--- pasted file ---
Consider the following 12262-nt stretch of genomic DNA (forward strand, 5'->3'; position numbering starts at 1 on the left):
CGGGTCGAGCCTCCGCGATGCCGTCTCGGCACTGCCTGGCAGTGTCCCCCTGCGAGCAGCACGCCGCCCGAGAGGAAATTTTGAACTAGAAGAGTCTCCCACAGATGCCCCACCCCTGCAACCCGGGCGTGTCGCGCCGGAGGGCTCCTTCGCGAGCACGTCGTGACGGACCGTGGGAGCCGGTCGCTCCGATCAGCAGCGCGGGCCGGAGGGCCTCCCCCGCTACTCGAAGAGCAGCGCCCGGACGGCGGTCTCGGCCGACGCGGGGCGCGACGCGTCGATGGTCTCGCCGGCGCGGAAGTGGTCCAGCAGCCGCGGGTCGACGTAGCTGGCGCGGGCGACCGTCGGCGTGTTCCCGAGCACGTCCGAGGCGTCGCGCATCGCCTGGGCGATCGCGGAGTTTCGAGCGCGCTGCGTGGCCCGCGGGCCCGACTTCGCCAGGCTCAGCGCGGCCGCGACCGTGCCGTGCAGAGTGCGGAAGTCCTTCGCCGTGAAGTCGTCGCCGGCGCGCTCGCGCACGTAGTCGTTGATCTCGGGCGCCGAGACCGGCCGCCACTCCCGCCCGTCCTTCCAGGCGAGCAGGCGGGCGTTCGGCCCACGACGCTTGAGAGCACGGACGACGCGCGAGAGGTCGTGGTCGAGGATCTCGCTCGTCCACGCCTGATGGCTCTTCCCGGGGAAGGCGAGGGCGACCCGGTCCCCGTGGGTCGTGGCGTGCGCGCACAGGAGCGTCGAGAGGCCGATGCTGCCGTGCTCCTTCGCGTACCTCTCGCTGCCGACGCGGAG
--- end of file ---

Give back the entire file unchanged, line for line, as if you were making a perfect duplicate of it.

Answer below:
Consider the following 12262-nt stretch of genomic DNA (forward strand, 5'->3'; position numbering starts at 1 on the left):
CGGGTCGAGCCTCCGCGATGCCGTCTCGGCACTGCCTGGCAGTGTCCCCCTGCGAGCAGCACGCCGCCCGAGAGGAAATTTTGAACTAGAAGAGTCTCCCACAGATGCCCCACCCCTGCAACCCGGGCGTGTCGCGCCGGAGGGCTCCTTCGCGAGCACGTCGTGACGGACCGTGGGAGCCGGTCGCTCCGATCAGCAGCGCGGGCCGGAGGGCCTCCCCCGCTACTCGAAGAGCAGCGCCCGGACGGCGGTCTCGGCCGACGCGGGGCGCGACGCGTCGATGGTCTCGCCGGCGCGGAAGTGGTCCAGCAGCCGCGGGTCGACGTAGCTGGCGCGGGCGACCGTCGGCGTGTTCCCGAGCACGTCCGAGGCGTCGCGCATCGCCTGGGCGATCGCGGAGTTTCGAGCGCGCTGCGTGGCCCGCGGGCCCGACTTCGCCAGGCTCAGCGCGGCCGCGACCGTGCCGTGCAGAGTGCGGAAGTCCTTCGCCGTGAAGTCGTCGCCGGCGCGCTCGCGCACGTAGTCGTTGATCTCGGGCGCCGAGACCGGCCGCCACTCCCGCCCGTCCTTCCAGGCGAGCAGGCGGGCGTTCGGCCCACGACGCTTGAGAGCACGGACGACGCGCGAGAGGTCGTGGTCGAGGATCTCGCTCGTCCACGCCTGATGGCTCTTCCCGGGGAAGGCGAGGGCGACCCGGTCCCCGTGGGTCGTGGCGTGCGCGCACAGGAGCGTCGAGAGGCCGATGCTGCCGTGCTCCTTCGCGTACCTCTCGCTGCCGACGCGGAG